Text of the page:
Tax Returns and Refunds in Chapter 13 Bankruptcy

By Derek Prosser

Tax returns and potential tax refunds can be problematic whichever chapter of bankruptcy you file. In Chapter 7 bankruptcy, for example, a refund for a return that has been filed but the refund not yet received is an asset that must be listed in your bankruptcy schedules. In Dallas Chapter 13 bankruptcy, refunds may need to be turned over to pay your creditors, depending on where your case is filed.

So What Happens to My Tax Refunds?: Each year you are in a Chapter 13 case, whether you file a Plano Chapter 13Richardson Chapter 13 bankruptcy or anywhere else, you are required to submit copies of your filed income tax returns to the Chapter 13 Trustee. If you are entitled to a tax refund from those returns, whether and how much of that refund you can keep will depend on where your case is filed.

In the Northern District of Texas (i.e. Dallas County bankruptcy, etc.), you are allowed to keep tax refunds that are less than $2,000. However, the Trustee has discretion in demanding turnover of even small refunds if your Chapter 13 repayment plan is behind on payments. If your refund is larger than $2,000, you will likely be allowed to keep the $2,000, but required to turn over the excess amount for payment to your creditors. There is an exception to this rule, however, in that debtors who are able to show some form of hardship or unexpected expense are often times allowed to keep even the excess portion.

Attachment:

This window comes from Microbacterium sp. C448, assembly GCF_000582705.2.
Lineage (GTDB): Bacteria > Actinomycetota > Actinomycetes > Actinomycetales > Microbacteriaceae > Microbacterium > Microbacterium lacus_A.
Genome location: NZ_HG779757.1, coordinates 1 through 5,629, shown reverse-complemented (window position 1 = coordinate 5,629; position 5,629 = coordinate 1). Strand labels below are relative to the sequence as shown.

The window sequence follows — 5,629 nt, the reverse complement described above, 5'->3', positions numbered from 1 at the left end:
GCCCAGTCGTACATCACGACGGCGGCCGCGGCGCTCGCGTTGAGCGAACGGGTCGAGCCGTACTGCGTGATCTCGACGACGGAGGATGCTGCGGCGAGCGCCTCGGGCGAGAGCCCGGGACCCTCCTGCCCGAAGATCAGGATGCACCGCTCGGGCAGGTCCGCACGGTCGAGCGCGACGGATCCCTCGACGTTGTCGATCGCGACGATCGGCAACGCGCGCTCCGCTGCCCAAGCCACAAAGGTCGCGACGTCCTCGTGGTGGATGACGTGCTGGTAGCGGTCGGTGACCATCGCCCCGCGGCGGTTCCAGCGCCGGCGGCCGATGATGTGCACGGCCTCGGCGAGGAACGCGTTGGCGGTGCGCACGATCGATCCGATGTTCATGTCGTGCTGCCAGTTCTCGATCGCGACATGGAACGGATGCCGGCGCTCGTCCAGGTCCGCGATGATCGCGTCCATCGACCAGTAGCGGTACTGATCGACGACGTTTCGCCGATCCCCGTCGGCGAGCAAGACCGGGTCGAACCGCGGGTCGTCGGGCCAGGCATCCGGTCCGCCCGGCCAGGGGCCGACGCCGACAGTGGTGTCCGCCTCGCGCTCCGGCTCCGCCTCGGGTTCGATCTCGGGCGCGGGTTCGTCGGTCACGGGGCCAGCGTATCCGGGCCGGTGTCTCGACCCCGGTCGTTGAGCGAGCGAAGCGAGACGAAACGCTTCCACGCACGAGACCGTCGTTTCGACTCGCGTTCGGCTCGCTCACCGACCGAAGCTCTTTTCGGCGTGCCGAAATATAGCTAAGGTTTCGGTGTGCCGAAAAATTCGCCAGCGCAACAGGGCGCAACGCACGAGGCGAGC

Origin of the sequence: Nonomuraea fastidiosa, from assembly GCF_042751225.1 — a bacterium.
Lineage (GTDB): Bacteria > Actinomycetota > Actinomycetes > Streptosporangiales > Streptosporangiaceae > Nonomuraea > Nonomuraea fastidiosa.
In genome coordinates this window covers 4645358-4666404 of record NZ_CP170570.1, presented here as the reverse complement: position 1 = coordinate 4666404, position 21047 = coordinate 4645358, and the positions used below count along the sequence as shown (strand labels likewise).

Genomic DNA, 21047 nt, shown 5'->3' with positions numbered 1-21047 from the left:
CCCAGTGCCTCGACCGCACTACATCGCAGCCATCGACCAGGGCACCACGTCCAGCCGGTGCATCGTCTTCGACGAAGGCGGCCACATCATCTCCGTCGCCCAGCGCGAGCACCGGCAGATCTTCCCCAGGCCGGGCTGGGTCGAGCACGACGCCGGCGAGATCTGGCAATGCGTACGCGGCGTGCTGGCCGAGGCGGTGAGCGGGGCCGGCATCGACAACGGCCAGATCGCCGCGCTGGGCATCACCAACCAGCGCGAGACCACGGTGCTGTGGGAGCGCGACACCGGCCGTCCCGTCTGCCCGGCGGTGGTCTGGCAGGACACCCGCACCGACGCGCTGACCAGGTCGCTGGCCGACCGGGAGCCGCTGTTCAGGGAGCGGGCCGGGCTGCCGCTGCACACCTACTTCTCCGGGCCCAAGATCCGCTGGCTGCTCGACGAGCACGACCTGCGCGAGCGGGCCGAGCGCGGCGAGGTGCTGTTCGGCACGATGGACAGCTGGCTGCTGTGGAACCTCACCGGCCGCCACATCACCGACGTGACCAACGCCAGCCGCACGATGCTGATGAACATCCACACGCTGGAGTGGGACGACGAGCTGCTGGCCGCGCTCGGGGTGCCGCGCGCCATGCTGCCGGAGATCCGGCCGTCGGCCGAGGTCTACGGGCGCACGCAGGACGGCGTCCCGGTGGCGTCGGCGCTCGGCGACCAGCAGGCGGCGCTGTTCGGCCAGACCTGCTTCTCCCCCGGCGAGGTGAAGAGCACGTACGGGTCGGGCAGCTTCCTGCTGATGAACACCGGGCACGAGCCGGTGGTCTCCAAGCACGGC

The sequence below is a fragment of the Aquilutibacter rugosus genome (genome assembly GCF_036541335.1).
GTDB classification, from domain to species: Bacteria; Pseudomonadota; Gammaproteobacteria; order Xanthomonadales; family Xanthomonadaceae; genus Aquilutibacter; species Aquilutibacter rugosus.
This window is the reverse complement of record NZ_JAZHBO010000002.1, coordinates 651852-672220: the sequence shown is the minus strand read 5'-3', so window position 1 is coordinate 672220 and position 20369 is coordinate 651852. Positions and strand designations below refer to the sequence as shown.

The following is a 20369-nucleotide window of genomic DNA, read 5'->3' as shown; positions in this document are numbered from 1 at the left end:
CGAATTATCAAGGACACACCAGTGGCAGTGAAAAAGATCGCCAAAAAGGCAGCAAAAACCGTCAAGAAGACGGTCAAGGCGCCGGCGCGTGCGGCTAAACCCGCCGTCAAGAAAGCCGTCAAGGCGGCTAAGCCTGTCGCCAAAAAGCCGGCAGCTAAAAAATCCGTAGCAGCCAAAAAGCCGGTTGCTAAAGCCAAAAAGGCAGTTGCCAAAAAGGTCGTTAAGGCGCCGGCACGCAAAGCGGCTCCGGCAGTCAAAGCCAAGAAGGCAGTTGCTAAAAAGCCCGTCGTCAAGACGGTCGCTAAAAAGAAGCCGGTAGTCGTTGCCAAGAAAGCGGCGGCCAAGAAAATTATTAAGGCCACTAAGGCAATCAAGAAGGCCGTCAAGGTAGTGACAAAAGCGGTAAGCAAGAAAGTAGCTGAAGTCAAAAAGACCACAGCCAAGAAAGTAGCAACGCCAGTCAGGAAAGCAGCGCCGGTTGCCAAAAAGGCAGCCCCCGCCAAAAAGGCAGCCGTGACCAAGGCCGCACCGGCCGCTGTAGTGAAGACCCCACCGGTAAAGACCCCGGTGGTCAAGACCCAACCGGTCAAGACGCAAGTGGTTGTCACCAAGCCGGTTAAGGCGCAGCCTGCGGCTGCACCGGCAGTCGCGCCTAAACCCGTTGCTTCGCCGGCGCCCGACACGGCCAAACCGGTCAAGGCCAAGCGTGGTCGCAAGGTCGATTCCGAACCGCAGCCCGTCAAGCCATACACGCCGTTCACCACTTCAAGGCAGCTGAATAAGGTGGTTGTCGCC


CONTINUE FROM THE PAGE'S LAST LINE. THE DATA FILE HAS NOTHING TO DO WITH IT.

In the Eastern District (i.e. Collin County bankruptcy), the same $2,000 threshold applies. However, if your refund exceeds that threshold by even $1.00, you are typically required to turn over the entire refund. This is where withholding and exemption planning become important as you want to make sure you get to keep at least the allowed $2,000. In some cases, where the refund is due to certain qualifying credits, those portions might be excluded from consideration.

The specifics of each case will determine how and when you will be able to keep your tax refunds in bankruptcy. To know more, contact a Dallas bankruptcy attorney today.

About the Author
Derek Prosser understands that clients need help and need answers and that in order to properly address those concerns, clients need to deal with an attorney first and always, not just an assistant or paralegal.  By effectively counseling from the outset of a case, Toronjo & Prosser Law can anticipate and address potential problems before they arise, as opposed to when they’ve already surfaced (the “Counsel Later” approach), and, in the end, strive for a seamless representation.